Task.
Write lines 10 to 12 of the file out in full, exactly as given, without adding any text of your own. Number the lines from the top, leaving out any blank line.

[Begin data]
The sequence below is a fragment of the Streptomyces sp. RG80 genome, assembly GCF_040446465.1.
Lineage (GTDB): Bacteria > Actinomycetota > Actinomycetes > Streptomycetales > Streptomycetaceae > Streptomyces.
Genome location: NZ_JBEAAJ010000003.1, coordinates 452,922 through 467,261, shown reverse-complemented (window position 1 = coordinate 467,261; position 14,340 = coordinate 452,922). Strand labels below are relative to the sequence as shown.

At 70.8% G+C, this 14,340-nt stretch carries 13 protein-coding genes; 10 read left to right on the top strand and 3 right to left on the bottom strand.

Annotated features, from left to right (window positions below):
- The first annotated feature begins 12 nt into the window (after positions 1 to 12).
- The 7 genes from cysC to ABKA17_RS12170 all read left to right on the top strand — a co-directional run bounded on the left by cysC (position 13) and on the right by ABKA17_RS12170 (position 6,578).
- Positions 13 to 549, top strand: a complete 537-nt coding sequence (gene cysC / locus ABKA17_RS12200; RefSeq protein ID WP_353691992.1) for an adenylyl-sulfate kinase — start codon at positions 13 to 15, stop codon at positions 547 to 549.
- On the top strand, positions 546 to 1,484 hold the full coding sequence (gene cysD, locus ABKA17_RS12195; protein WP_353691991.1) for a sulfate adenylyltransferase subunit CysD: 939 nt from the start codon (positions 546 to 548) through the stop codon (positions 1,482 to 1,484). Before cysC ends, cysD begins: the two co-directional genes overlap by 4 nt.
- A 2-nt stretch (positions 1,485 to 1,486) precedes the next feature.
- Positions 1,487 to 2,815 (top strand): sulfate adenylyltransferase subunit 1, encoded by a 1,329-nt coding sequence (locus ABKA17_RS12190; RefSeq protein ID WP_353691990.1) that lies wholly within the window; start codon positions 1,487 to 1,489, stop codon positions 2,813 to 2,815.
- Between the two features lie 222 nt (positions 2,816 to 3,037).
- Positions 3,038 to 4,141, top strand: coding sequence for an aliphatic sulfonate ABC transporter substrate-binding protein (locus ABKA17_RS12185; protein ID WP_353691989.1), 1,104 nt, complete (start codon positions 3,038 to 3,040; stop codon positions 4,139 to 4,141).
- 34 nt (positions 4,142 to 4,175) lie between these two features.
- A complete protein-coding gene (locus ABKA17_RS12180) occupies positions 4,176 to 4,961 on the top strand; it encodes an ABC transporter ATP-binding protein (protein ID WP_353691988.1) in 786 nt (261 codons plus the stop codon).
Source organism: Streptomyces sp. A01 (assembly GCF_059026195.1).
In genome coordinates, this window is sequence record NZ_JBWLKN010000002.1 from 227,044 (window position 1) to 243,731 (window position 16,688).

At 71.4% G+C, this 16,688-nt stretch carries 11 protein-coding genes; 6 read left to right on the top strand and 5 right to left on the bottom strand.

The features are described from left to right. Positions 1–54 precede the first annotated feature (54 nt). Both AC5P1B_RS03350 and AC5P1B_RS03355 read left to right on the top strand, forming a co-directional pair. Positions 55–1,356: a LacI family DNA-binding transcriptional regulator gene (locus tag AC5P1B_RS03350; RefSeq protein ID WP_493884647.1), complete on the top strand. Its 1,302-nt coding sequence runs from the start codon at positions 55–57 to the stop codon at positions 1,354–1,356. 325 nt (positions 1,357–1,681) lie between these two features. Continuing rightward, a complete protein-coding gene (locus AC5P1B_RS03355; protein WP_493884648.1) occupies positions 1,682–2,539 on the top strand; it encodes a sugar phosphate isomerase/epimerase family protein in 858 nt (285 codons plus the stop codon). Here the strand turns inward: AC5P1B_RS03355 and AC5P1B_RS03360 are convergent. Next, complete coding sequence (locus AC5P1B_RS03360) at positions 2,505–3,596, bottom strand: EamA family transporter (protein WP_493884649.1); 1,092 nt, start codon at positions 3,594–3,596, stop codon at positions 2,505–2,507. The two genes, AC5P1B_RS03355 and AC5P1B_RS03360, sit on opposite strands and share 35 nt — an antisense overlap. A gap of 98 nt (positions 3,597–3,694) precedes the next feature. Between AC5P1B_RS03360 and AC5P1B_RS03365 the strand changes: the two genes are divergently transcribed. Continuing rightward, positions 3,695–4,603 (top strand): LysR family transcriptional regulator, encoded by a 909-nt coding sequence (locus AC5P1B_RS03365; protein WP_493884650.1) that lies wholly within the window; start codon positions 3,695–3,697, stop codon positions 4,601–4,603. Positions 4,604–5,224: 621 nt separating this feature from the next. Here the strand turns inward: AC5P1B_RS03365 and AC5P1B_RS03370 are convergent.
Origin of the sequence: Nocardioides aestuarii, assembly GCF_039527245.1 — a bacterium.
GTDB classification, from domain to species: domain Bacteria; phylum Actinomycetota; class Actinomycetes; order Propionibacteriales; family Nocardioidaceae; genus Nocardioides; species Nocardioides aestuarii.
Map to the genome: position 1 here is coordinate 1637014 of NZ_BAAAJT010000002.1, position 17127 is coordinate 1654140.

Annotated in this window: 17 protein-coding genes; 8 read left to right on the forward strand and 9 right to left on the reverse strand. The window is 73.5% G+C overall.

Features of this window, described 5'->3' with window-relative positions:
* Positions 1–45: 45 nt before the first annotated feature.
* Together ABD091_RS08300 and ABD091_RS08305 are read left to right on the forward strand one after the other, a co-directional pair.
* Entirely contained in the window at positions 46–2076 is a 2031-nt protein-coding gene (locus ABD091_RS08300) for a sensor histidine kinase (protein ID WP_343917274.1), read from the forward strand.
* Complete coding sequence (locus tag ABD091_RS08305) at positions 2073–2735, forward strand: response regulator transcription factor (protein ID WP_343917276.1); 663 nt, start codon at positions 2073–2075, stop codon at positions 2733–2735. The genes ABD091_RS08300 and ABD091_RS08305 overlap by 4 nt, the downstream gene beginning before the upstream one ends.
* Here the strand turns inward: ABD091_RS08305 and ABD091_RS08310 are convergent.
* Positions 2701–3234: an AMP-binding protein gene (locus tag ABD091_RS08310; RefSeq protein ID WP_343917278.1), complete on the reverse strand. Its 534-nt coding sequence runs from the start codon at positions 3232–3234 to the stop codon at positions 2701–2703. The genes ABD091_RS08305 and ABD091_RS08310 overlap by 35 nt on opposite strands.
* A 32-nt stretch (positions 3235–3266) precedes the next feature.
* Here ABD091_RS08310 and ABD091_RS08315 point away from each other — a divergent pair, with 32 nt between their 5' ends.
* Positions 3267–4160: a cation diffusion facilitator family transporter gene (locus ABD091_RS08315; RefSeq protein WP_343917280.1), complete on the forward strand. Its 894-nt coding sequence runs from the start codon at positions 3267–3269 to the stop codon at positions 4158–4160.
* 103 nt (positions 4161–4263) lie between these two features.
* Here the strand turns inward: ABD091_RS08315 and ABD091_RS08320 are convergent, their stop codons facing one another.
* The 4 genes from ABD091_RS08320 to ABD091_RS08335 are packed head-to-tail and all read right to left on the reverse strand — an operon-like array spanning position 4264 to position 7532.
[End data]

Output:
- A 2-nt stretch (positions 1,485 to 1,486) precedes the next feature.
- Positions 1,487 to 2,815 (top strand): sulfate adenylyltransferase subunit 1, encoded by a 1,329-nt coding sequence (locus ABKA17_RS12190; RefSeq protein ID WP_353691990.1) that lies wholly within the window; start codon positions 1,487 to 1,489, stop codon positions 2,813 to 2,815.
- Between the two features lie 222 nt (positions 2,816 to 3,037).